On Saturday, 19th November, at 10.42pm GMT the Geostationary Operational Environmental Satellite-R Series (GOES-R) is due to be launched from Cape Canaveral in Florida, USA.
The GOES-R is a geostationary weather satellite operated by the National Oceanic & Atmospheric Administration (NOAA) Department of the US Government. It will the latest in the NOAAâ€™s GOES series of satellites, and will take the moniker GOES-16 once it is in orbit, joining the operational GOES satellite constellation comprising of GOES-13, GOES-14 & GOES-15.
It will be put into a geostationary orbit at around 35 800 km above the Earth which will allow it to match the Earthâ€™s rotation, meaning that it will effectively stay over a specific point on the Earth. It will be located approximately at 137 degrees West longitude, and through the constellation will provide coverage for North, Central and South America together with the majority of the Atlantic and Pacific Oceans.
The instrument suite aboard the satellite has three types: Earth facing instruments, sun facing instruments and space environment instruments.
Earth Facing Instruments: these are the ones weâ€™re most excited about!
- Advanced Baseline Imager (ABI) is the main instrument and is a passive imaging radiometer with 16 different spectral bands: two visible bands – Blue and Red with a spatial resolution of 0.5km, four near-infrared with spatial resolutions of 1 km; and ten infrared bands with a spatial resolution of 2 km. As its in a geostationary orbit its temporal resolution is extremely high with the full mode being where the Western Hemisphere is imaged every 5 â€“ 15 minutes, whereas in its Mesocale mode (providing a 1000 km x 1000 km swath) the temporal resolution is only 30 seconds.
- Geostationary Lightning Mapper (GLM) is, as the name suggests, an instrument that will measure total lightning, and both in-cloud and cloud-to-ground lightning across the Americas. It is an optical imager with a single spectral band of 777.4 nm which can detect the momentary changes in the optical scene caused by lightning. The instrument has a spatial resolution of approximately 10 km.
Sun Facing Instruments
- Extreme Ultraviolet and X-ray Irradiance Sensors (EXIS) instrument has two sensors to monitor solar irradiance in the upper atmosphere; these are the Extreme Ultraviolet Sensor (EUVS) and the X-Ray Sensor (XRS).
- Solar Ultraviolet Imager is a telescope monitoring the sun in the extreme ultraviolet wavelength range.
Space Environment Monitoring Instruments
- Space Environment In-Situ Suite (SEISS) consists of four sensors:
- Energetic Heavy Ion Sensor (EHIS) to measure the proton, electron, and alpha particle fluxes at geostationary orbit.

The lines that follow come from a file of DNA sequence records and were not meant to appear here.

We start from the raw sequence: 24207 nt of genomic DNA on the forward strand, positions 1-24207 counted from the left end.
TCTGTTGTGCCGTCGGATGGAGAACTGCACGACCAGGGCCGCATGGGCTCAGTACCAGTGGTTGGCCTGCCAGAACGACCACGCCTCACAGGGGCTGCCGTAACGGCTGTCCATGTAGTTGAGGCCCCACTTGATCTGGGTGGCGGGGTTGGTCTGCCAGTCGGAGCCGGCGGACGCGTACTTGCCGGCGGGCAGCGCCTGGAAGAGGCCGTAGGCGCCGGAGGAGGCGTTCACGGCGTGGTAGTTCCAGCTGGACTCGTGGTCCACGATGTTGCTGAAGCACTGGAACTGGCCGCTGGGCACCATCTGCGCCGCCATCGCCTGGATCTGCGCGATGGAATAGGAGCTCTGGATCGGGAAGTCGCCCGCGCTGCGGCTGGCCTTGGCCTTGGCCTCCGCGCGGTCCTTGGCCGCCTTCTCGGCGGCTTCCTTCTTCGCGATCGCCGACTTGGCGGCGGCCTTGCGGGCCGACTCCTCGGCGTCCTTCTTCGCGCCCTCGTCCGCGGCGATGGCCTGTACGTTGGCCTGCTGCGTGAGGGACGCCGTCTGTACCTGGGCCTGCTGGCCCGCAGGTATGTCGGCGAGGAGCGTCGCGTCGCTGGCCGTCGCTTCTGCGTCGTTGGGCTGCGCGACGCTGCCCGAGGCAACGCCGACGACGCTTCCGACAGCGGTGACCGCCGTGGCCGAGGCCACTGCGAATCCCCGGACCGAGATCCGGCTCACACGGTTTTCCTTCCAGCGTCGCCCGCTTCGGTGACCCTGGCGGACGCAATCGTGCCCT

- Magnetospheric Particle Sensor (MPS) is a magnetometer measuring the magnitude and direction of the Earth’s ambient magnetic field; and has two sensors the MPS-LO and MPS-HI.
- Solar and Galactic Proton Sensor (SGPS) will, as the name indicates, measure the solar and galactic protons found in the Earth’s magnetosphere.
- Magnetometer will measure of the space environment magnetic field that controls charged particle dynamics in the outer region of the magnetosphere.
The ABI instrument is the most interesting to us in terms of Earth observation, and it will produce a remarkable 25 individual products including Aerosol Detection, Cloud and Moisture Imagery, Cloud Optical Depth, Cloud Particle Size Distribution, Cloud Top Measurements, Derived Motion Winds & Stability Indices, Downward Shortwave Radiation at the Surface, Fire/Hot Spotting, Hurricane Intensity Estimation, Land Surface Temperature, Moisture & Vertical Temperature Profiles, Rainfall Rate, Reflected Shortwave Radiation at the Top Of Atmosphere, Sea Surface Temperature, Snow Cover, Total Precipitable Water and Volcanic Ash. If you want to look at the details of specific products then there are Algorithm Theoretical Basis Documents (ABTDs) available, which are like a detailed scientific paper, and can be found here.
The GOES-R is the first in a series of four satellites to provide NOAA with improved detection and observation of environmental events. It is not a cheap series of satellite, with the cost of developing, launching and operating this series estimated to be around $11 billion. However, this will provide observations up to 2036.
Weâ€™re excited by this launch, and are looking forward to being able to utilise some of this new generation weather information.